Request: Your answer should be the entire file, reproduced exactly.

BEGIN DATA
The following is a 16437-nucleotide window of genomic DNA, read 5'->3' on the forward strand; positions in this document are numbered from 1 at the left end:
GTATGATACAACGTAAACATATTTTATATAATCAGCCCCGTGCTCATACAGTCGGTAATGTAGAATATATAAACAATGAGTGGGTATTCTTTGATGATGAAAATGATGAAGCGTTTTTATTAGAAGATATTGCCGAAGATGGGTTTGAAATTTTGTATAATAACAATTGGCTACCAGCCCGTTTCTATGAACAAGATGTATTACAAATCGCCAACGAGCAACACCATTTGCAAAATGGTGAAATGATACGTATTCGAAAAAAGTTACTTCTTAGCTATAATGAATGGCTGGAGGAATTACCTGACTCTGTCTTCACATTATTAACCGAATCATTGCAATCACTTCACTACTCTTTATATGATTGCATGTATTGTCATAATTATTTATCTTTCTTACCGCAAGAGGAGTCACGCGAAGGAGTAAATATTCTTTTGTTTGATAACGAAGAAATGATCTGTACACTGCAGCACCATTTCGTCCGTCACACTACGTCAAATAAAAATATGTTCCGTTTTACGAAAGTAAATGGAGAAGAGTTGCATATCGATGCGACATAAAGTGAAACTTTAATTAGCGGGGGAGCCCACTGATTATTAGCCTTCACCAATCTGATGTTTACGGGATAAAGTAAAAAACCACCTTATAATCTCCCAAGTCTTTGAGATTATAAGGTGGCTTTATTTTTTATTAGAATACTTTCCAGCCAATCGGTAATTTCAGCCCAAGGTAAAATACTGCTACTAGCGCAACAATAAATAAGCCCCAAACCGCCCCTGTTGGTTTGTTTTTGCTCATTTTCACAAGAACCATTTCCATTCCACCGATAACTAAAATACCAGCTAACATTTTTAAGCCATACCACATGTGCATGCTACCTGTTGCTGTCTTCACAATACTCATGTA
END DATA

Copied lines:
The following is a 16437-nucleotide window of genomic DNA, read 5'->3' on the forward strand; positions in this document are numbered from 1 at the left end:
GTATGATACAACGTAAACATATTTTATATAATCAGCCCCGTGCTCATACAGTCGGTAATGTAGAATATATAAACAATGAGTGGGTATTCTTTGATGATGAAAATGATGAAGCGTTTTTATTAGAAGATATTGCCGAAGATGGGTTTGAAATTTTGTATAATAACAATTGGCTACCAGCCCGTTTCTATGAACAAGATGTATTACAAATCGCCAACGAGCAACACCATTTGCAAAATGGTGAAATGATACGTATTCGAAAAAAGTTACTTCTTAGCTATAATGAATGGCTGGAGGAATTACCTGACTCTGTCTTCACATTATTAACCGAATCATTGCAATCACTTCACTACTCTTTATATGATTGCATGTATTGTCATAATTATTTATCTTTCTTACCGCAAGAGGAGTCACGCGAAGGAGTAAATATTCTTTTGTTTGATAACGAAGAAATGATCTGTACACTGCAGCACCATTTCGTCCGTCACACTACGTCAAATAAAAATATGTTCCGTTTTACGAAAGTAAATGGAGAAGAGTTGCATATCGATGCGACATAAAGTGAAACTTTAATTAGCGGGGGAGCCCACTGATTATTAGCCTTCACCAATCTGATGTTTACGGGATAAAGTAAAAAACCACCTTATAATCTCCCAAGTCTTTGAGATTATAAGGTGGCTTTATTTTTTATTAGAATACTTTCCAGCCAATCGGTAATTTCAGCCCAAGGTAAAATACTGCTACTAGCGCAACAATAAATAAGCCCCAAACCGCCCCTGTTGGTTTGTTTTTGCTCATTTTCACAAGAACCATTTCCATTCCACCGATAACTAAAATACCAGCTAACATTTTTAAGCCATACCACATGTGCATGCTACCTGTTGCTGTCTTCACAATACTCATGTA